Native Village 
Youth and Education News

October, 2013

What is an Indigenous Nation?
Condensed by Native Village

Tipiziwin Young shares a vocabulary lesson with 3-year-olds in a Lakota language immersion program at Sitting Bull Community College on on the Standing Rock Sioux Reservation

“Nation” is not an indigenous word.  While most native communities have a word for their idea of a collective political or cultural group, their philosophy is not centered upon economic markets or democratic governments.

The difference between a tribal society and a contemporary nation is: Tribal societies are framed on kinship and local loyalties. These supersede national loyalties.

In tribal societies, kinship identity plays a central role. In contrast to a nation, clan organizations in tribal communities often take charge. Among the Cherokee and Iroquois, the clans managed justice. When a person was killed by a non-tribal member it was the clan, not the nation, that sought retribution.

Today, many tribal peoples maintain loyalties that are local and kinship based. Tribal communities in southern California are mostly family based. Their political and social loyalties to family, kin, and/or local groups are often stronger than any loyalty, obligation, or identification with a national group.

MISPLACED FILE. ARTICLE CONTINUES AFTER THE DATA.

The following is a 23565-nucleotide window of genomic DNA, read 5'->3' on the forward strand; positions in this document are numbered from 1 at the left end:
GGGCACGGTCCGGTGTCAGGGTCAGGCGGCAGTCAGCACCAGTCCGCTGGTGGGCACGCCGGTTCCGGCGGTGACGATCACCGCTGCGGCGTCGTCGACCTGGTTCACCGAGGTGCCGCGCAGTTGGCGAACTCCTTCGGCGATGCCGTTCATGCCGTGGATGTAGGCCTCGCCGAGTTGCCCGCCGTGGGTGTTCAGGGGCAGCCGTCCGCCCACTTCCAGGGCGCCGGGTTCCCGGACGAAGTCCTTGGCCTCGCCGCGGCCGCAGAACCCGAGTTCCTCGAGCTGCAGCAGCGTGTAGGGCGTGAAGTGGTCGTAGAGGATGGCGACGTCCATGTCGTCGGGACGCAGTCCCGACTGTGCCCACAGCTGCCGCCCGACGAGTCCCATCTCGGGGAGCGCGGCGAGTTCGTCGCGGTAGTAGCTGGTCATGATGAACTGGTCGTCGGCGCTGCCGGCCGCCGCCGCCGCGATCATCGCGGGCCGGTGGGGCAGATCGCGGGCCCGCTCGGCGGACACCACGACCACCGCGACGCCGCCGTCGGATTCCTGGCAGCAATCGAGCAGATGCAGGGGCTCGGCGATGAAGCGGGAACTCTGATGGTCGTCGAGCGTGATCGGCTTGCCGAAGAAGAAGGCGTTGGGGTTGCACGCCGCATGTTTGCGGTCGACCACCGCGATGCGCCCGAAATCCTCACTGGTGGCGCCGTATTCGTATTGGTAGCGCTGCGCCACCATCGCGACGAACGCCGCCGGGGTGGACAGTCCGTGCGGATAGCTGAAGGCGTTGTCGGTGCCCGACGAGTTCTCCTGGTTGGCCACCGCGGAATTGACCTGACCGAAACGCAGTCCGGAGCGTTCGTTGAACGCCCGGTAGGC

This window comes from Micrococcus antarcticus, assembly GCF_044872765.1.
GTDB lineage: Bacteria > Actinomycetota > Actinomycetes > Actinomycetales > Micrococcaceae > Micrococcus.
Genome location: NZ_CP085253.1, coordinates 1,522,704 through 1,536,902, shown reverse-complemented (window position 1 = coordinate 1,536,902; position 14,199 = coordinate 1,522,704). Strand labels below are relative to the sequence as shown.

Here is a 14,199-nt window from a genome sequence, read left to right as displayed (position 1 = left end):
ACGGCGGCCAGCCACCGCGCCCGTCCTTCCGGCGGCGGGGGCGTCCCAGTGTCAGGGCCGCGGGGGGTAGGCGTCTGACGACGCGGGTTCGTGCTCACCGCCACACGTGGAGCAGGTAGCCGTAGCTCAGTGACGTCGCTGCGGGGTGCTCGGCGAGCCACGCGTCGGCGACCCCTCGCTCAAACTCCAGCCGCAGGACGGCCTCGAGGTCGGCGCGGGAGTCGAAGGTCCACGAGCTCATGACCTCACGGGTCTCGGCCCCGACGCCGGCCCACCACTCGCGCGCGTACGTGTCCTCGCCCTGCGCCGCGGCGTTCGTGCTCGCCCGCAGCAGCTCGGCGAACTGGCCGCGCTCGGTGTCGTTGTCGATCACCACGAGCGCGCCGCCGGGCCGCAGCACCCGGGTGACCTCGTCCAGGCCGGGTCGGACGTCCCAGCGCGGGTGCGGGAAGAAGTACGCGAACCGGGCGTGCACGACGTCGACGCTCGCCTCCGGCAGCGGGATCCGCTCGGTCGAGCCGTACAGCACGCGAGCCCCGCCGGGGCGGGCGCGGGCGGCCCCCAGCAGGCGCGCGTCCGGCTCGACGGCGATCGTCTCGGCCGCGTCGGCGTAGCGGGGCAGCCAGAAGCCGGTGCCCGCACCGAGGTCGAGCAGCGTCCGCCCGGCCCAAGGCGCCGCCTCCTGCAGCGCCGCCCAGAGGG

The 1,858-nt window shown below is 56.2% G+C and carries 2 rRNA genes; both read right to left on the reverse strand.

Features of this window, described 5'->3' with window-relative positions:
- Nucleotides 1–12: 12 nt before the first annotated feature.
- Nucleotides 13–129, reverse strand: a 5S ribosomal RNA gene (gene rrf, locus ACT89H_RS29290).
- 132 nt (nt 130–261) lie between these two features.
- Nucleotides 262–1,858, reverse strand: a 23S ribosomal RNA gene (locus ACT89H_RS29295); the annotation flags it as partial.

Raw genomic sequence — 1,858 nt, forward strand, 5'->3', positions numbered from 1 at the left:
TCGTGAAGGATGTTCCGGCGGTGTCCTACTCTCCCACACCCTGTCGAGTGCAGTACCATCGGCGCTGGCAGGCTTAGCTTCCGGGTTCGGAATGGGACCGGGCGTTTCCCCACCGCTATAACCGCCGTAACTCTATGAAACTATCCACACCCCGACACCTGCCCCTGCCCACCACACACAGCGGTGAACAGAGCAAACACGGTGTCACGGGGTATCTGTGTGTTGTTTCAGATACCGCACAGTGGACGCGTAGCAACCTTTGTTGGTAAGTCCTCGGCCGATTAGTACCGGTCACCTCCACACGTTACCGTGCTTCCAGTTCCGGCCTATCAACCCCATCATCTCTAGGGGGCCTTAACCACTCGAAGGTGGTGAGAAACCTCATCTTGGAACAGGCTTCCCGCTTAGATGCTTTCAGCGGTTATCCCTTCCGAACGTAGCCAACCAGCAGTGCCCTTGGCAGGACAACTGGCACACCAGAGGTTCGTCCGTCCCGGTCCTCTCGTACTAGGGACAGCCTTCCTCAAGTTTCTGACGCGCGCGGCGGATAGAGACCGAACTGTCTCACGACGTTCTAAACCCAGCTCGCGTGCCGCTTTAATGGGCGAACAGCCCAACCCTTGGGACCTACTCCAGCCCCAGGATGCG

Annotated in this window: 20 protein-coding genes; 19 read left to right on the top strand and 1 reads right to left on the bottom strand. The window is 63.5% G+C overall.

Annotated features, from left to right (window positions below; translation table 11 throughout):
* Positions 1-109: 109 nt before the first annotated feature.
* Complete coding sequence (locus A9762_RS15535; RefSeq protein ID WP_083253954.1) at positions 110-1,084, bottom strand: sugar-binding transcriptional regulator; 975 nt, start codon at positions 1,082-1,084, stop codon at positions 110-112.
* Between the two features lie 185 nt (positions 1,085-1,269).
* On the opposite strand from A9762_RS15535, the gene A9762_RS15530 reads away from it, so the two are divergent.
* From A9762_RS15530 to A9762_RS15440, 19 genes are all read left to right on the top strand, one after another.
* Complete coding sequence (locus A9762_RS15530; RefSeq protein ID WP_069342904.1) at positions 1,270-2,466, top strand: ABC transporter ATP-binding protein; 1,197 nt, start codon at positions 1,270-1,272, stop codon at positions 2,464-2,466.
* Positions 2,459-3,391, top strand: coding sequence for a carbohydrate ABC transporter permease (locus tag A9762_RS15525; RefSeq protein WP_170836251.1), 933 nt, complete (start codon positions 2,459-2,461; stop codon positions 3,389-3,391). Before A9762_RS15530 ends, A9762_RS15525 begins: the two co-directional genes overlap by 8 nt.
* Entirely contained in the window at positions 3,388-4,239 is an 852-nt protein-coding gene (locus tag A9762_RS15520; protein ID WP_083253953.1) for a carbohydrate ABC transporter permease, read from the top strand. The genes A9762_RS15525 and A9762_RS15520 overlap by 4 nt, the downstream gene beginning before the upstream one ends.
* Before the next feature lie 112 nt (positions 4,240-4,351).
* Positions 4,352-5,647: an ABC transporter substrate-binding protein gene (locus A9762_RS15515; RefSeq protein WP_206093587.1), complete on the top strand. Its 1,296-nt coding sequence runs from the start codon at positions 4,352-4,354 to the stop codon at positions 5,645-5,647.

Most contemporary Lakota, Dakota and Nakota Sioux maintain local and kinship based identities and social obligations.

After colonial contact, some Indian peoples grouped together to strengthen their defenses against marginalization, assimilation, and incorporation. Some Indigenous Peoples formed national identities and institutions. These include the Cherokee, Choctaw, Chickasaw, Agua Caliente Band of Cahuilla Indians, and others.

The modern theory is that "national identity" is required to participate in market economies and democratic governments. This is not borne out by Indigenous Peoples. While tribal groups have access to market opportunities, they maintain their own collective control over tribal land and government. This enables tribal communities to better distribute resources equally while maintaining good government. 

While many Indigenous nations are still based on kinship, they remain part of the contemporary world and will do so indefinitely.  In the future, these kin-based nations will continue to surprise us by the innovative and successful ways they manage economic and political relations.

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